Civil Rights Groups Urge Sacramento Police to Stop Sharing License Plate Data

The EFF and ACLU urge the Sacramento Police Department to stop sharing automated license plate reader data with out-of-state agencies, citing risks to civil liberties. The controversy surrounds the potential misuse of data to target individuals seeking reproductive or gender-affirming care in states with restrictive laws.

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Aqsa Younas Rana
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Civil Rights Groups Urge Sacramento Police to Stop Sharing License Plate Data

Civil Rights Groups Urge Sacramento Police to Stop Sharing License Plate Data

The Electronic Frontier Foundation (EFF) and the American Civil Liberties Union (ACLU) of Northern California have written a letter urging the Sacramento Police Department (Sac PD) to stop sharing automated license plate reader (ALPR) data with out-of-state law enforcement agencies. The civil rights groups cite risks to civil liberties and civil rights, particularly for those seeking abortions or gender-affirming medical treatment.

Why this matters: The sharing of ALPR data with out-of-state agencies raises concerns about the potential misuse of this information to target individuals seeking reproductive or gender-affirming care in states with restrictive laws. This controversy highlights the need for law enforcement agencies to reevaluate their data-sharing practices and ensure they are not complicit in undermining individuals' rights and freedoms.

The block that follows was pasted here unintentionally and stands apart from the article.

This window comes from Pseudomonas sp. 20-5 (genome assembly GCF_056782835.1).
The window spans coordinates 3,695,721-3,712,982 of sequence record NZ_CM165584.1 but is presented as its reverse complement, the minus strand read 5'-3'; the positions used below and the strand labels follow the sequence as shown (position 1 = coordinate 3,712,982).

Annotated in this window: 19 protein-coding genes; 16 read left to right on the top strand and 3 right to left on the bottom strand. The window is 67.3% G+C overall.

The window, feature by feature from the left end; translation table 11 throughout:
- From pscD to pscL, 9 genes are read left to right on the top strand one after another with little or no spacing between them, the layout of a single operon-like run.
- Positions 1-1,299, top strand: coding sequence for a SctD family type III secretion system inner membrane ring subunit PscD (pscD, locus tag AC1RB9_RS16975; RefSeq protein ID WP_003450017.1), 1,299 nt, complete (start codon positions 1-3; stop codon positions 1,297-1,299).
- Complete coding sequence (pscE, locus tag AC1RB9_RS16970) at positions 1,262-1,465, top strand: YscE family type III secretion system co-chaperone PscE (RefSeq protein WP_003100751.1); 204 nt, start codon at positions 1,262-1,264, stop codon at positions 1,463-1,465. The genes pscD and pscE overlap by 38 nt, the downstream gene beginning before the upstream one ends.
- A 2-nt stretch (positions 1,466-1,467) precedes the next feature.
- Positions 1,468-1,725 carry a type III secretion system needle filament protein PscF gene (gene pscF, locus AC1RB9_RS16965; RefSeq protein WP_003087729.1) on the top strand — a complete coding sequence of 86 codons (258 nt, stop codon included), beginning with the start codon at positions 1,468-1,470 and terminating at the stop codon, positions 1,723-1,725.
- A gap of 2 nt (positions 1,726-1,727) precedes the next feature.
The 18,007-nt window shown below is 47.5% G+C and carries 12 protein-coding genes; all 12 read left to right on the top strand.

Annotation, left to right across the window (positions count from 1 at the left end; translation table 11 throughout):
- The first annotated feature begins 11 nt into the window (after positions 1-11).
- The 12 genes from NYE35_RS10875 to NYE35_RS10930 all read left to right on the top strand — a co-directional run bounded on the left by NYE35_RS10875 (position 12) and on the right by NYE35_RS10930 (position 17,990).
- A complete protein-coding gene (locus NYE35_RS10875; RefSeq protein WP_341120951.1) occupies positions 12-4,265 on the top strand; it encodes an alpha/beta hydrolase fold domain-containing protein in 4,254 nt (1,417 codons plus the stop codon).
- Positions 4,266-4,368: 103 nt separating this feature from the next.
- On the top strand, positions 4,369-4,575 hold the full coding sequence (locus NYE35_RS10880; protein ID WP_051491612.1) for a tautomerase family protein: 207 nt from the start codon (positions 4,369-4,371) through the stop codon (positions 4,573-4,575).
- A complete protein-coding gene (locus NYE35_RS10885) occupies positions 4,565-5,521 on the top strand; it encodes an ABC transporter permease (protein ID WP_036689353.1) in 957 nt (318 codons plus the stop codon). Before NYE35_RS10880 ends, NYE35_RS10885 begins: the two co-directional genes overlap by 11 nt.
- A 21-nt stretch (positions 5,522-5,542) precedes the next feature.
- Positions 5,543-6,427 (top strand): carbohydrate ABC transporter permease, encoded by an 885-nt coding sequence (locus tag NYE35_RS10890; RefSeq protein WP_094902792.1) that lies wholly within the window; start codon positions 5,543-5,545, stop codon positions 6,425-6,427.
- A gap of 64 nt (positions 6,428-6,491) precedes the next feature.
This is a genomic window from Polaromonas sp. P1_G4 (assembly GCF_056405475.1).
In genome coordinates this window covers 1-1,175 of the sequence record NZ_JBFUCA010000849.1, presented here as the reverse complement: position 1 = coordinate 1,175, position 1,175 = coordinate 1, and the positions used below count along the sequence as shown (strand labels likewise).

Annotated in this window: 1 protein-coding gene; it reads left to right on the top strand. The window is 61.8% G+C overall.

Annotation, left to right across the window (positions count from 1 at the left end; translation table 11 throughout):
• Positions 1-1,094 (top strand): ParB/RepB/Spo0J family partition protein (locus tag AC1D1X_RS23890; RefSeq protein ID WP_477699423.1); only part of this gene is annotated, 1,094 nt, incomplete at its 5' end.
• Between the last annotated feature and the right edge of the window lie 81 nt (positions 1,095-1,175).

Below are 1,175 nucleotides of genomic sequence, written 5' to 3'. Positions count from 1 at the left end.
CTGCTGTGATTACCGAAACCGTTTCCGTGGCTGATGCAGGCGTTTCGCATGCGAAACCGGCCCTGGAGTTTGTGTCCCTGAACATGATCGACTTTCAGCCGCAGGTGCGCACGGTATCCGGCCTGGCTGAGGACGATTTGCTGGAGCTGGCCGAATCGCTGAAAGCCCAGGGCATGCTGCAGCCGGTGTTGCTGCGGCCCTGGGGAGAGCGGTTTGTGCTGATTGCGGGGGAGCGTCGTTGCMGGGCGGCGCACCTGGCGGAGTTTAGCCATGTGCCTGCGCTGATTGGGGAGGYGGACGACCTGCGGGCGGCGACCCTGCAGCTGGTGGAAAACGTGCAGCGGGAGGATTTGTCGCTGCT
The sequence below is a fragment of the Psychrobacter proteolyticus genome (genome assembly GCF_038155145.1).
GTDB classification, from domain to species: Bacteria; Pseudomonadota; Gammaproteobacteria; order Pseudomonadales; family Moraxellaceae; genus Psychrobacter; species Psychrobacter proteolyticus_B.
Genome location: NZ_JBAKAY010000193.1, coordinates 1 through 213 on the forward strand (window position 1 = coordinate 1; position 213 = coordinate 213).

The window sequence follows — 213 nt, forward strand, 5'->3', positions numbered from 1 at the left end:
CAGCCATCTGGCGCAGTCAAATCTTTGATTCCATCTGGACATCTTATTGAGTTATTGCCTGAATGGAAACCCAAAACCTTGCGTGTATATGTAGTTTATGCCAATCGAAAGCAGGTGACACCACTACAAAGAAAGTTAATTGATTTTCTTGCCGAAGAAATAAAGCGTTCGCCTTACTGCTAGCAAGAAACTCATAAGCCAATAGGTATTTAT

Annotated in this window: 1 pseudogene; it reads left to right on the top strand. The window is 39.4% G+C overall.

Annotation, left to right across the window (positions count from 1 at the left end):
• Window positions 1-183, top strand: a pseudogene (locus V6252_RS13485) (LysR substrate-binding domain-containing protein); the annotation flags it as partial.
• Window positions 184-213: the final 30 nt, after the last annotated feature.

The controversy surrounding ALPR data sharing comes nearly two months after it was revealed that Sac PD shares this information with agencies outside of California. In their letter to Sac PD Chief Katherine Lester and City Attorney Susana Alcala Wood, the EFF and ACLU argue that the department should not only cease sharing ALPR data but abandon the use of such cameras altogether.

"The risks to civil liberties and civil rights that ALPR technology creates are well documented," the letter states. "Even if Sacramento PD takes steps to prevent the formal sharing of data with out-of-state agencies, the risk of informal sharing with these same agencies will remain."

The civil rights groups have given Lester and Alcala Wood until May 30 to respond to their letter. Neither the police chief nor the city attorney responded to requests for comment by the deadline for this article.

Sac PD is not the only California law enforcement agency sharing ALPR data beyond state lines. The Sacramento County Sheriff's Office also engages in this practice. The issue has sparked debate among law enforcement, civil rights advocates, and lawmakers amid concerns about the potential misuse of such data to prosecute individuals seeking abortions or gender-affirming care in states with restrictive laws.

Last year, California Attorney General Rob Bonta issued a legal memo warning state law enforcement that sharing ALPR data with out-of-state agencies violates state law. As the controversy continues, the Sacramento Police Department faces mounting pressure to reevaluate its policies on automated license plate readers and the sharing of data collected by this technology.

Key Takeaways

  • EFF and ACLU urge Sacramento Police Department to stop sharing ALPR data with out-of-state agencies.
  • Sharing ALPR data raises concerns about targeting individuals seeking reproductive or gender-affirming care.
  • Sac PD shares ALPR data with agencies outside of California, sparking controversy.
  • Civil rights groups argue that ALPR technology poses risks to civil liberties and civil rights.
  • California Attorney General warns that sharing ALPR data with out-of-state agencies violates state law.